A specialty shop for karakami, a traditional craft loved for more than four centuries
There are brilliant, beautiful, deep blue patterns placed throughout the shop here at KIRA KARACHO. Located inside COCON KARASUMA, the north of Shijo subway station, they sell karakami, a type of traditional Japanese paper.
Originally, karakami, one of Japan’s traditional crafts, has mainly been used for sliding and folding screens as well as wallpaper. The shop’s name, KIRA KARACHO (雲母唐長), is the brand name of a well-established karakami maker that has continued making this paper since the Edo era, nearly 400 years ago. The karakami made by KARACHO is used to restore Nijō Castle, a World Heritage Site, as well as Katsura Imperial Villa. KIRA KARACHO was founded with the hope that people in modern times might embrace karakami to enrich their lives. Aside from larger-size products like sliding doors and wallpaper, there are also a number of items on display which better match modern lifestyles, such as cards, coffee mugs, and handbags.
There are over 600 KARACHO patterns, and each one has its very own meaning and story. If it’s for a present, you can choose a pattern that matches the image of someone you wish to send a gift like language of flowers. Or, to give yourself good luck, you can buy an item with a pattern that brings good fortune. There are so many different ways to enjoy.
Traditional Japanese culture that has continued for over four centuries, brought into beautiful combination with Western culture in order to keep it alive and carry it on. KIRA KARACHO has a unique outlook on the world. Please stop by when you’re in the neighborhood of Shijo .
KARACHO Pattern Ippitsusen Stationery (30 sheets)
Brightly-colored letter paper made with a motif of KARACHO patterns. Ippitsusen is a kind of stationery used when you want to add a short. Most standard ippitsusen has ruled lines but KIRA KARACHO also sells horizontal and non-ruled types. Beyond simply sending messages, it can be used in a variety of different ways.
Another appeal of KIRA KARACHO ippitsusen is that it uses KARACHO patterns, each and every one of which has its own concept and meaning. How do you choose the color? It’s even more fun to this of who you give or season.
There is one of the most popular products. They are made by the store producer, Aiko Senda. They have been here since the beginning, and are such important item of KIRA KARACHO that you could almost say they started it all.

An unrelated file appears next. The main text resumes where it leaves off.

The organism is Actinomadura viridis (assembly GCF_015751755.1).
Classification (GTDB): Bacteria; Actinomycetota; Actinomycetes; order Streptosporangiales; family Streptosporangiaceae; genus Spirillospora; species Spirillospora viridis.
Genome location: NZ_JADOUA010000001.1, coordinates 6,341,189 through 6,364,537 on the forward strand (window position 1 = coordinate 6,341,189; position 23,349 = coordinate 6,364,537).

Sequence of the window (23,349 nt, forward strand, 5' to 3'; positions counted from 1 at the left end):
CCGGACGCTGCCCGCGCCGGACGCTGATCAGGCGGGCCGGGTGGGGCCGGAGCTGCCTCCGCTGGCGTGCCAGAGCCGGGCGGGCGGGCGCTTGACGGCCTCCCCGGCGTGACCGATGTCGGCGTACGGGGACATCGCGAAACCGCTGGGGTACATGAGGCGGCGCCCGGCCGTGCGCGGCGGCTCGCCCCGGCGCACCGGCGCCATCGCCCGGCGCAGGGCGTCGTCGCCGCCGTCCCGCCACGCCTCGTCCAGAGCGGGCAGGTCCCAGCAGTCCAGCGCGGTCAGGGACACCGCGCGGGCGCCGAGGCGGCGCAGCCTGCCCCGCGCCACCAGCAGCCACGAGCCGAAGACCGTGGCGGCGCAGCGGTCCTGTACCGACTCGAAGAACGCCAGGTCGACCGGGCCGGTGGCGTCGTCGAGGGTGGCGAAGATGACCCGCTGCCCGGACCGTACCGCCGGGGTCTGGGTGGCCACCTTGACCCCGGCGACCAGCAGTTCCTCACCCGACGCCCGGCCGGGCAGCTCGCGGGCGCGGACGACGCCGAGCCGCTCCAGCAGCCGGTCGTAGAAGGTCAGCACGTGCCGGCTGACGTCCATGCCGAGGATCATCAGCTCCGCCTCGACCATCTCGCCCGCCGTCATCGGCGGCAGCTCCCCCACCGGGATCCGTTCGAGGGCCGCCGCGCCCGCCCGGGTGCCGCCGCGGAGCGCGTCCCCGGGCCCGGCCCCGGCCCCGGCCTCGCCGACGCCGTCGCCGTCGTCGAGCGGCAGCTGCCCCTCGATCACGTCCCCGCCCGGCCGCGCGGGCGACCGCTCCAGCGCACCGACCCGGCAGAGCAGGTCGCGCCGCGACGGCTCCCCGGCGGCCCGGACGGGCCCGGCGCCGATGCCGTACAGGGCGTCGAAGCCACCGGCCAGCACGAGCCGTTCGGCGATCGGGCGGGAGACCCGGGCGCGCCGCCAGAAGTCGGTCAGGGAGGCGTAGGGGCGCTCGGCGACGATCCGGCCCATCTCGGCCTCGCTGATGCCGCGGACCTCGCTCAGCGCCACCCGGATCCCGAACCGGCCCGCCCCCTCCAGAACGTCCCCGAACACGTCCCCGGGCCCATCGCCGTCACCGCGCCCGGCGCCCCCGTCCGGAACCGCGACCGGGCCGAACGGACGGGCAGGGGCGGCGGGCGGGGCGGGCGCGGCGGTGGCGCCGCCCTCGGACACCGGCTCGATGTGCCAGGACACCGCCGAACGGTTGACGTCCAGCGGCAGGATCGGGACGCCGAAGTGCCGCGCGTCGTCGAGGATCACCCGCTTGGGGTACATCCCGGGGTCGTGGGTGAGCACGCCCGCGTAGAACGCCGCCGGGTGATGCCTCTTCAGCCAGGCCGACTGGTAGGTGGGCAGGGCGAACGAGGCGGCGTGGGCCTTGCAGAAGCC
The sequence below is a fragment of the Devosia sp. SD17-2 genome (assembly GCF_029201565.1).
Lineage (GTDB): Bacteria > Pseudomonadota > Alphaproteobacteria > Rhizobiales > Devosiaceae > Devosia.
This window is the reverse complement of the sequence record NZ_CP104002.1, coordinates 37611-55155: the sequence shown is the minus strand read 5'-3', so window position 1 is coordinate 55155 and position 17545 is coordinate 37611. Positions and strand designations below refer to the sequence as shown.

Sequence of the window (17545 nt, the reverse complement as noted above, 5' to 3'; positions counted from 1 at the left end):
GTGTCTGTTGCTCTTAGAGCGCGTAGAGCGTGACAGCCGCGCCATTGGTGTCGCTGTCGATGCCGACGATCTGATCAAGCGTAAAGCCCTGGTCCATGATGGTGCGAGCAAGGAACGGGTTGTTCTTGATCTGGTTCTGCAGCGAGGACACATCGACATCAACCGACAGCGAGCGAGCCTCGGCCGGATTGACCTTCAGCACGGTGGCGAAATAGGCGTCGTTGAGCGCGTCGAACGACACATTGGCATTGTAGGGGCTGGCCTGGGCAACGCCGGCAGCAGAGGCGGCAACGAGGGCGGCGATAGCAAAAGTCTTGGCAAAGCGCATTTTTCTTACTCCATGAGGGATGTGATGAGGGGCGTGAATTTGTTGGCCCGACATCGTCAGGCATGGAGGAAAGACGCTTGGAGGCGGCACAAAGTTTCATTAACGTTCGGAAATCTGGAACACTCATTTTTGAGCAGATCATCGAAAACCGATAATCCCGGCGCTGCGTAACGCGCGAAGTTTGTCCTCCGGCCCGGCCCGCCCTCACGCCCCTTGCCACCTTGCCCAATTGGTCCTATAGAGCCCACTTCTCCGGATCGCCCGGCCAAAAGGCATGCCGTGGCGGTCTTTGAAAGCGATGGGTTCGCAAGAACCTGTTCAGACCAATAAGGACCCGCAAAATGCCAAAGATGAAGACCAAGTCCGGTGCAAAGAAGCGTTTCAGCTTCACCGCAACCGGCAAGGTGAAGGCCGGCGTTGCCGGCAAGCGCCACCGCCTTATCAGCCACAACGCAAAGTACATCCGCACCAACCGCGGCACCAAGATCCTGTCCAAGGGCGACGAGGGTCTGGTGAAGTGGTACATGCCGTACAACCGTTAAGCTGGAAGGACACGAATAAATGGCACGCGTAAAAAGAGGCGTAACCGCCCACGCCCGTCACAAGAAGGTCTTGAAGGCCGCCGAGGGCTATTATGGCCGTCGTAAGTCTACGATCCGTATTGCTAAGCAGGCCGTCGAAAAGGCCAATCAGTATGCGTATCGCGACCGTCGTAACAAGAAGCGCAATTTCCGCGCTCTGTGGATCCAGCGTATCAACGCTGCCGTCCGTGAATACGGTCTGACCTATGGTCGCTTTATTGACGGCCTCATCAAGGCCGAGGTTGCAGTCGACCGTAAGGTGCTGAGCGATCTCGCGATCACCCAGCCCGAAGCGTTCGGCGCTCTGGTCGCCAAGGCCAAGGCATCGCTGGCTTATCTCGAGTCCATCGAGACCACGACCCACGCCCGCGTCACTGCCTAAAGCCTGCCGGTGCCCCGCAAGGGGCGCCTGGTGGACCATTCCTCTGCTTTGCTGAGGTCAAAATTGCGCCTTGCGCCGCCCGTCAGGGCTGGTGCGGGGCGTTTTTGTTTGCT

Each card is carefully made by hand, and the same one cannot be found elsewhere. You’ll be content simply admiring these colorful postcards which use gorgeous KARACHO patterns. Several varieties can also be purchased for decorative use, and some people make them a part of their home decor. These are one of the must-have items from KIRA KARACHO.
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You can enjoy karakami as traditional Japanese art. Placed inside a frame, You can enjoy karakami as part of your interior design. Each wonderful frame is carefully selected to evoke the KARACHO pattern that will call it home. The deep, beautiful blue karakami representing to KIRA KARACHO adorns a wall. No doubt about it - you might just end up making an impulse buy.
Karakami can be enjoyed not only for its patterns, but as works of art with distinct, handmade flavor.
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Carré de papier (縁) (10 kinds with 5 colors each; 50 sheets)
Carré de papier are square cards for short messages. The ways to use it vary by person. Use it freely and flexibly, just as you please.
There are two kinds of patterns: those for good luck, and those for the seasons (the pattern pictured is for good luck). Good-luck motifs are used in design, clouds for example. Clouds bring the rain and therefore crops, thus representing a rise in fortunes.
Use carré de papier in a variety of ways in your life, such as a thank-you note when returning something you borrowed, or as a coaster for a friend’s a drink when they come to visit your home.